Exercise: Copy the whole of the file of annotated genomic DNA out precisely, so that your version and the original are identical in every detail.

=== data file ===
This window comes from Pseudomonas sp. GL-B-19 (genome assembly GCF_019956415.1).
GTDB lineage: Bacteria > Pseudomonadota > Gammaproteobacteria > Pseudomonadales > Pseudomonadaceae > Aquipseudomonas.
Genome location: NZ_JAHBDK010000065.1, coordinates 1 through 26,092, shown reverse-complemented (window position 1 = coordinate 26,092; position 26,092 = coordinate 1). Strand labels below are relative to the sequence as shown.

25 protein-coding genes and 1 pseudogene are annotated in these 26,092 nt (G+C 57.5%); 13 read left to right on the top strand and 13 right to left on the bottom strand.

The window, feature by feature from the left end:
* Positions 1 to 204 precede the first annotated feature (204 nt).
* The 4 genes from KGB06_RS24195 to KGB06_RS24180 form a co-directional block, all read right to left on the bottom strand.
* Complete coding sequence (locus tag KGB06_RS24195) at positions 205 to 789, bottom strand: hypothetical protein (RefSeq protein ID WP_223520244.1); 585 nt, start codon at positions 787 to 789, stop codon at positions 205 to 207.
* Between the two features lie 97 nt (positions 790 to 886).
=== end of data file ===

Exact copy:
This window comes from Pseudomonas sp. GL-B-19 (genome assembly GCF_019956415.1).
GTDB lineage: Bacteria > Pseudomonadota > Gammaproteobacteria > Pseudomonadales > Pseudomonadaceae > Aquipseudomonas.
Genome location: NZ_JAHBDK010000065.1, coordinates 1 through 26,092, shown reverse-complemented (window position 1 = coordinate 26,092; position 26,092 = coordinate 1). Strand labels below are relative to the sequence as shown.

25 protein-coding genes and 1 pseudogene are annotated in these 26,092 nt (G+C 57.5%); 13 read left to right on the top strand and 13 right to left on the bottom strand.

The window, feature by feature from the left end:
* Positions 1 to 204 precede the first annotated feature (204 nt).
* The 4 genes from KGB06_RS24195 to KGB06_RS24180 form a co-directional block, all read right to left on the bottom strand.
* Complete coding sequence (locus tag KGB06_RS24195) at positions 205 to 789, bottom strand: hypothetical protein (RefSeq protein ID WP_223520244.1); 585 nt, start codon at positions 787 to 789, stop codon at positions 205 to 207.
* Between the two features lie 97 nt (positions 790 to 886).